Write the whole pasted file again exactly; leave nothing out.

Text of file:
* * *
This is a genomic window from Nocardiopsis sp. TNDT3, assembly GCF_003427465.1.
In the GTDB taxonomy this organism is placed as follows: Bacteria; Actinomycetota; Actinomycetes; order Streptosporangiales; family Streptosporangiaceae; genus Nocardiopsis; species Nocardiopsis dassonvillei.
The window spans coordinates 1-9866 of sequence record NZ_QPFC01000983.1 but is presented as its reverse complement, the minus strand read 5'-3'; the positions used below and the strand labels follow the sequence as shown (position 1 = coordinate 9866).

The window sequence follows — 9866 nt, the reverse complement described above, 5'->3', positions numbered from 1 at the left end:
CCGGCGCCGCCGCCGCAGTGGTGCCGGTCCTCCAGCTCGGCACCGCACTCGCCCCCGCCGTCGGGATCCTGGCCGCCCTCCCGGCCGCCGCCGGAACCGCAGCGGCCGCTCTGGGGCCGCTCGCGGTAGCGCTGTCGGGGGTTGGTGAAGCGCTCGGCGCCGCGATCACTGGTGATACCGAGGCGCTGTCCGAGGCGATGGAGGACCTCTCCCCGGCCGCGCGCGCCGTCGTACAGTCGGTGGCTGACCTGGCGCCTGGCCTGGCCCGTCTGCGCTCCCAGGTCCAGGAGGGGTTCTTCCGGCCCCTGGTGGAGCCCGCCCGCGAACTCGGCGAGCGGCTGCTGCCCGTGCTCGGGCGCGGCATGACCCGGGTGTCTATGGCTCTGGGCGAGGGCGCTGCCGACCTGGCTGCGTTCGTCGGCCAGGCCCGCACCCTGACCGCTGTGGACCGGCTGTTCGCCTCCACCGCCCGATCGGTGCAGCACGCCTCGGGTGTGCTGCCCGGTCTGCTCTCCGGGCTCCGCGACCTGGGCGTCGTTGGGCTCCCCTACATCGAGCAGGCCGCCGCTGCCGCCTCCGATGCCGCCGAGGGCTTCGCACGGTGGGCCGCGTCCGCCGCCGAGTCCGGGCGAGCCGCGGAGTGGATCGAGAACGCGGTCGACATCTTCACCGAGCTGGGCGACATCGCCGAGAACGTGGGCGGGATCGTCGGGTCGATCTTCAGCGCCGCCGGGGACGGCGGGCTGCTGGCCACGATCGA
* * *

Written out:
This is a genomic window from Nocardiopsis sp. TNDT3, assembly GCF_003427465.1.
In the GTDB taxonomy this organism is placed as follows: Bacteria; Actinomycetota; Actinomycetes; order Streptosporangiales; family Streptosporangiaceae; genus Nocardiopsis; species Nocardiopsis dassonvillei.
The window spans coordinates 1-9866 of sequence record NZ_QPFC01000983.1 but is presented as its reverse complement, the minus strand read 5'-3'; the positions used below and the strand labels follow the sequence as shown (position 1 = coordinate 9866).

The window sequence follows — 9866 nt, the reverse complement described above, 5'->3', positions numbered from 1 at the left end:
CCGGCGCCGCCGCCGCAGTGGTGCCGGTCCTCCAGCTCGGCACCGCACTCGCCCCCGCCGTCGGGATCCTGGCCGCCCTCCCGGCCGCCGCCGGAACCGCAGCGGCCGCTCTGGGGCCGCTCGCGGTAGCGCTGTCGGGGGTTGGTGAAGCGCTCGGCGCCGCGATCACTGGTGATACCGAGGCGCTGTCCGAGGCGATGGAGGACCTCTCCCCGGCCGCGCGCGCCGTCGTACAGTCGGTGGCTGACCTGGCGCCTGGCCTGGCCCGTCTGCGCTCCCAGGTCCAGGAGGGGTTCTTCCGGCCCCTGGTGGAGCCCGCCCGCGAACTCGGCGAGCGGCTGCTGCCCGTGCTCGGGCGCGGCATGACCCGGGTGTCTATGGCTCTGGGCGAGGGCGCTGCCGACCTGGCTGCGTTCGTCGGCCAGGCCCGCACCCTGACCGCTGTGGACCGGCTGTTCGCCTCCACCGCCCGATCGGTGCAGCACGCCTCGGGTGTGCTGCCCGGTCTGCTCTCCGGGCTCCGCGACCTGGGCGTCGTTGGGCTCCCCTACATCGAGCAGGCCGCCGCTGCCGCCTCCGATGCCGCCGAGGGCTTCGCACGGTGGGCCGCGTCCGCCGCCGAGTCCGGGCGAGCCGCGGAGTGGATCGAGAACGCGGTCGACATCTTCACCGAGCTGGGCGACATCGCCGAGAACGTGGGCGGGATCGTCGGGTCGATCTTCAGCGCCGCCGGGGACGGCGGGCTGCTGGCCACGATCGA